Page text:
The 58,000 thrust-pound General Electric CF6-80C2B1F, first specified by KLM Royal Dutch Airlines, offered a four-stage low pressure compressor matched to the fan, a core airflow that increased from 276 to 340 pounds per second, and an overall pressure ratio of 30.4 to 1 produced by the 14-stage high pressure compressor. Like the PW4056, it was FADEC-equipped.

The Rolls Royce RB.211-524, featuring three-shaft, wide-chord blades, was offered in two versions: the 58,000 thrust-pound -524G and the 60,000 thrust-pound 524H. It was first ordered by Cathay Pacific.

All engines, regardless of type, were attached to redesigned, streamlined pylons.

The Pratt and Whitney Canada PW901A auxiliary power unit (APU), replacing the long-standard Allied Signal one for the first time, consumed 40 percent less fuel. It could maintain a 75-degree Fahrenheit cabin temperature while the aircraft was on the ground with a 100-degree external one.

Fuel, whose capacity varied between 53,985 and 57,285 US gallons for Pratt and Whitney and Rolls Royce engine-powered aircraft, and between 53,711 and 57,011 US gallons for General Electric powered ones, was stored in the fuselage center section and two main tanks per wing, along with reserve and vent surge tanks. Although minor modifications had been made to their plumbing and sensors, the 747-400’s major design feature was a 3,300-US gallon auxiliary tank in the 72-foot, 2.5-inch spanned horizontal tailplane, providing a 350 nautical mile increase. It was not, however, used for in-flight center-of-gravity variation.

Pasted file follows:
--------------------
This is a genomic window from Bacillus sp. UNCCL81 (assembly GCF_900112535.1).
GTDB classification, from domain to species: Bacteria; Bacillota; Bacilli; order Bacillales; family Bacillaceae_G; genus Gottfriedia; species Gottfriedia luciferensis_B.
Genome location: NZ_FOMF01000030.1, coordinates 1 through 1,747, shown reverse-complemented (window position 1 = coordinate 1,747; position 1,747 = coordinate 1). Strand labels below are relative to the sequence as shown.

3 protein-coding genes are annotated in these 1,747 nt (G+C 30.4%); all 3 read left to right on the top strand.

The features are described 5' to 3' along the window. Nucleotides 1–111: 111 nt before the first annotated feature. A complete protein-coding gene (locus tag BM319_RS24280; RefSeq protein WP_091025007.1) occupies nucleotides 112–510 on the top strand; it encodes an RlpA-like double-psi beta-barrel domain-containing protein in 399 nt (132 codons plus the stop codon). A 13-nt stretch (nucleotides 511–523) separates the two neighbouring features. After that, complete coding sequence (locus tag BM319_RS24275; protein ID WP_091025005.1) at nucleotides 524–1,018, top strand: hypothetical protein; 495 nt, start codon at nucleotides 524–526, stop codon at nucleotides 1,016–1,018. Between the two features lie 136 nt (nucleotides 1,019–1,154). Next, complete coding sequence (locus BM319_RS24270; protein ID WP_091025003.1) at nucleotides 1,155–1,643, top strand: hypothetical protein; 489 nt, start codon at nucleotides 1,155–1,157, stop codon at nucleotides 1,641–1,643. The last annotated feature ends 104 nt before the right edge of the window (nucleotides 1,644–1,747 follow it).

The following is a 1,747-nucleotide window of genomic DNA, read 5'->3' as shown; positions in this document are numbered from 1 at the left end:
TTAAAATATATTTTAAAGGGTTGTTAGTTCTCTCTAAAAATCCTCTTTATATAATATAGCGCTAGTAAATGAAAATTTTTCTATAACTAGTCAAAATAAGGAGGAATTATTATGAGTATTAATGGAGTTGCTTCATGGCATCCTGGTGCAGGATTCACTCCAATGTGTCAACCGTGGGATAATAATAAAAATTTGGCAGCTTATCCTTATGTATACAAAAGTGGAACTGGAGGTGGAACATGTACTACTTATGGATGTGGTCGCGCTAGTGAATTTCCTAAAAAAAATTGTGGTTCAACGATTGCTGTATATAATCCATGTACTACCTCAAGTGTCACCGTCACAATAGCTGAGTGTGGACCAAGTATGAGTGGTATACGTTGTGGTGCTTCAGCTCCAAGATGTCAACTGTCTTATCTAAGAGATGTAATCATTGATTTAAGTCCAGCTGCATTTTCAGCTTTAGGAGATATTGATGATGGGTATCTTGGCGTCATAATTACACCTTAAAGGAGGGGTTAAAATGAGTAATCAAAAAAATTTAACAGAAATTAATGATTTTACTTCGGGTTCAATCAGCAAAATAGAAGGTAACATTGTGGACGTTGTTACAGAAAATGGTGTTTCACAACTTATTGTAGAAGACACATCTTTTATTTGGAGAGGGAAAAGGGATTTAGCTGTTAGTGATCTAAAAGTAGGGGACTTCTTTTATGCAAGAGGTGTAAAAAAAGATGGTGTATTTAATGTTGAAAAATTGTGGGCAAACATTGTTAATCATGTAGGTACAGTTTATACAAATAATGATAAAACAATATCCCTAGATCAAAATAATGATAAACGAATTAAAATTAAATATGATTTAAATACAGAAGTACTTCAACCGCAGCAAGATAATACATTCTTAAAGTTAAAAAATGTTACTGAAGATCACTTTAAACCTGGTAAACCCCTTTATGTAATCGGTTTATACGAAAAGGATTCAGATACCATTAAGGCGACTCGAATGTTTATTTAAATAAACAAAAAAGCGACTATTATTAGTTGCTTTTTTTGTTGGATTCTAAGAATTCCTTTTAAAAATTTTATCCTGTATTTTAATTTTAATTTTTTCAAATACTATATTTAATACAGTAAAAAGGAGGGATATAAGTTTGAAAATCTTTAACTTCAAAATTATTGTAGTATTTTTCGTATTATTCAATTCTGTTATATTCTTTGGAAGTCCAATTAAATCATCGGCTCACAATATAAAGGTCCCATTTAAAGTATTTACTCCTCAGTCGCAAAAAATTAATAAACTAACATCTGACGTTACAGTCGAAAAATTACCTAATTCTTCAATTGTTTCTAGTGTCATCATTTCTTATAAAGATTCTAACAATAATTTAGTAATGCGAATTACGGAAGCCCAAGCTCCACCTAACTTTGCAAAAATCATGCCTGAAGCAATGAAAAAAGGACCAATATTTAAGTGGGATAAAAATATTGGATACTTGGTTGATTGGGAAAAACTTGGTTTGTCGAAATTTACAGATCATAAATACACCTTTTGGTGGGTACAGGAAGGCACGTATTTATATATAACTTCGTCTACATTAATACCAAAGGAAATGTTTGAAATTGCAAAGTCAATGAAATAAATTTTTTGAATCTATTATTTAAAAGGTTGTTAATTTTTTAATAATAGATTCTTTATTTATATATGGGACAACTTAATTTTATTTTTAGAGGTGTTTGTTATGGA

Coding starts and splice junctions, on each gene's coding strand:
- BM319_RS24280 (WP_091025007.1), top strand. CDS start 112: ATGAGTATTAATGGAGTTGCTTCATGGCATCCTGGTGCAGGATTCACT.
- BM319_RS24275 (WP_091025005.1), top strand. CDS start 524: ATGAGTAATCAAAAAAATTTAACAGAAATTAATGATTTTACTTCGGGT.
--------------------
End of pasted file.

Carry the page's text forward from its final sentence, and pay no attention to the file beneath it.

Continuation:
Increased rudder authority, amending maximum deflection from a former 25- to a present 30-degrees, facilitated a ten-knot ground speed reduction in which it could maintain the effectiveness.

While the 747-400 retained the same five-truck, 18-wheel configuration of the earlier versions, it replaced the former steel brakes with carbon ones, which offered a 1,800-pound weight reduction, were rated for twice the number of landings, and cooled faster, increasing aircraft turn-around times. Larger tires necessitated a wheel diameter increase from 20 to 22 inches. Ai digital antiskid system was introduced.

Ice and rain protection encompassed total air temperature probes; window wipers, washers, and rain repellent; window heat; pitot-static probes on both sides; angle-of-attack sensors, again on both sides; wing anti-ice; and engine inlet cowl anti-ice.

Aircraft servicing points were many. Those on the fuselage included vacuum cleaning, oxygen, electrical, potable water, hydraulic, oil, air start, and air conditioning. Those on the wing encompassed the fuel vent, the gravity fuel port, the fuel itself, and the fuel control panel on the left wing underside.